Date of Award


Publication Type


Degree Name



Chemistry and Biochemistry


Flexible Electronics;Green Electronics;Organic Field-Effect Transistors


Simon Rondeau-Gagne


Tricia Carmichael



Creative Commons License

Creative Commons Attribution 4.0 International License
This work is licensed under a Creative Commons Attribution 4.0 International License.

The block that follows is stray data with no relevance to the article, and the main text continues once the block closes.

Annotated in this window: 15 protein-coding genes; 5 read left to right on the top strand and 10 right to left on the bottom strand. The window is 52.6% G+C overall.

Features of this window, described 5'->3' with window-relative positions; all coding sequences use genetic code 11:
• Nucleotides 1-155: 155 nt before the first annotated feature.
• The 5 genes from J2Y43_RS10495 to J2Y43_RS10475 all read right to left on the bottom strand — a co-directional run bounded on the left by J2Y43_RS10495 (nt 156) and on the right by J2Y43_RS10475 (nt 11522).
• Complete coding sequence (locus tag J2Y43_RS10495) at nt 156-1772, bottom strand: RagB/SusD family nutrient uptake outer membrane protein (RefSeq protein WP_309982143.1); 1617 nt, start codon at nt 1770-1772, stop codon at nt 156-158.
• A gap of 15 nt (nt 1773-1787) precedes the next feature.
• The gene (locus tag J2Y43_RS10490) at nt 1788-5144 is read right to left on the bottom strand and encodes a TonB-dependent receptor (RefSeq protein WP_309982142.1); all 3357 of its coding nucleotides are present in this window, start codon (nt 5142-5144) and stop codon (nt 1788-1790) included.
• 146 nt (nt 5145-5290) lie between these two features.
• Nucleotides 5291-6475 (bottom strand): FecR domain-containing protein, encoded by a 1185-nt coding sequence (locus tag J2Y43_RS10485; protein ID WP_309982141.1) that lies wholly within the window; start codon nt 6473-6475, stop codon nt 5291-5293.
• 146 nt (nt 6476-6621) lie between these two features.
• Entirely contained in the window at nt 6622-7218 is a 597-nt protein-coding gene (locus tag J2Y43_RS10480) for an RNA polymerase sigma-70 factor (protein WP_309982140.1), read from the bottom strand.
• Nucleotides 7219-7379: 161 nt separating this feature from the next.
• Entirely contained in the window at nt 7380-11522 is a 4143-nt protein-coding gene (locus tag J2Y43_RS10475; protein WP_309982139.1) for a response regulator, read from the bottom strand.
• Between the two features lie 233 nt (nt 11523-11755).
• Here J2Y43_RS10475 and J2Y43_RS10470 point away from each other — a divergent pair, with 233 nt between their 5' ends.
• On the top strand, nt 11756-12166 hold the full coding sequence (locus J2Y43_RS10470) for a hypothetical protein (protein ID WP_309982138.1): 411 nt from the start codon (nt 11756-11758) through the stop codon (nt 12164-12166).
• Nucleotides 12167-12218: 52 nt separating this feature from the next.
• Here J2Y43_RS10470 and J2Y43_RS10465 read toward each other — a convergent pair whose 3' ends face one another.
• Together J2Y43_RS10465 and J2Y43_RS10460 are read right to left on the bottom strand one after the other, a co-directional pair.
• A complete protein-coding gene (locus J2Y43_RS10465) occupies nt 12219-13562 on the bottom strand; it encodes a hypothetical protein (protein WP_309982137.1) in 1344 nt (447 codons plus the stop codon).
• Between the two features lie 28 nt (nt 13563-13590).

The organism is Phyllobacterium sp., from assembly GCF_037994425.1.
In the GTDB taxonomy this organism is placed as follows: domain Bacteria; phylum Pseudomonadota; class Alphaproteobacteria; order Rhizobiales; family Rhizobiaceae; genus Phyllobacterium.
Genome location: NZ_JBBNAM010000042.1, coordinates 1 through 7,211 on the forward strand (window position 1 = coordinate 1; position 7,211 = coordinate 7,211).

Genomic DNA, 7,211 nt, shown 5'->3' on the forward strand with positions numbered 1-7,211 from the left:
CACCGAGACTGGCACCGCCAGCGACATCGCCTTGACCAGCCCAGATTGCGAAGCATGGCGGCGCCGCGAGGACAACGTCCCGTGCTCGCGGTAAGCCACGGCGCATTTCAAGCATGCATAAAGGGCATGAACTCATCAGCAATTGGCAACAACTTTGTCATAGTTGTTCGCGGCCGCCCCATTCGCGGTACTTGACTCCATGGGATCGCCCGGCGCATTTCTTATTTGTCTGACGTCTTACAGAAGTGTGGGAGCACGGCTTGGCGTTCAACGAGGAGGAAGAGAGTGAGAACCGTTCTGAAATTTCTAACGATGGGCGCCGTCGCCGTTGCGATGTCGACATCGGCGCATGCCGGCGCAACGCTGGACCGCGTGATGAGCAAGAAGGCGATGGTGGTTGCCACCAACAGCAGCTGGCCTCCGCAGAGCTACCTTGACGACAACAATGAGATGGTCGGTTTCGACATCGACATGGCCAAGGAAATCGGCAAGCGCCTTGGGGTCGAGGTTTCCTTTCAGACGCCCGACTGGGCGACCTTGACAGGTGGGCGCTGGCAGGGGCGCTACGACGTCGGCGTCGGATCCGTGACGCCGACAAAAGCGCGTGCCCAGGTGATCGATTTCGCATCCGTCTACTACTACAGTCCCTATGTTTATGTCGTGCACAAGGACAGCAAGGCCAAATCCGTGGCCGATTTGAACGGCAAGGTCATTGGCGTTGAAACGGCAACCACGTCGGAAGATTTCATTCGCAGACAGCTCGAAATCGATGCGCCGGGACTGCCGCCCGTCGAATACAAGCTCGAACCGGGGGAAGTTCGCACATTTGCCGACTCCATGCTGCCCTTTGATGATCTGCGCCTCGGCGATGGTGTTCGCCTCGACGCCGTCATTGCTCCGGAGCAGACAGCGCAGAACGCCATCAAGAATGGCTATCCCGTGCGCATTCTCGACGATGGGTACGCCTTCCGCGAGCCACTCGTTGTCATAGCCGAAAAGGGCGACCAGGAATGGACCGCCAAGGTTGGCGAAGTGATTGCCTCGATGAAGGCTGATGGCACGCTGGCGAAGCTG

An investigation into the use of greener dielectric and substrate materials, specifically shellac and paper, was done through the development of paper-based organic thin film transistors. Shellac and paper both hold advantageous properties that were explored in Chapter III, through the optimization in the fabrication of the devices and an evaluation of the electrical properties of these newly developed organic transistors. Different designs were explored using two common DPP-based polymers, P(DPP-T) and P(DPP-TVT), as the active materials, with Design #2 (bottom-gate top-contact) proving to be the best performing device according to the on/off ratio, charge mobilities and threshold voltage. Shellac was able to mitigate the roughness of the paper substrate, allowing the creation of a good dielectric/semiconducting interface which influences the performance. With a founding knowledge of the electrical capabilities of the materials in paper-based organic transistors, the physical properties of the devices were evaluated through a series of controlled, bending tests (Chapter IV). Repetitive tensile bending led to the formation of cracks in the material which heavily influenced the device performance, while compressive bending created peaks instead. The direction of the crack or peak formation relative to the channel pathway also proved to play a direct role in the device performance. Since the charge carriers can migrate alongside the cracks, the creation of the fractures perpendicular to the channel route had a far greater impact on the movement of the charge carriers than did parallel to the pathway. In summary, our studies confirm the successful use of shellac and paper in the fabrication of OFETs, with promising electrical and mechanical properties that contribute to the potential for the integration of these greener, flexible electronics in real-world applications.

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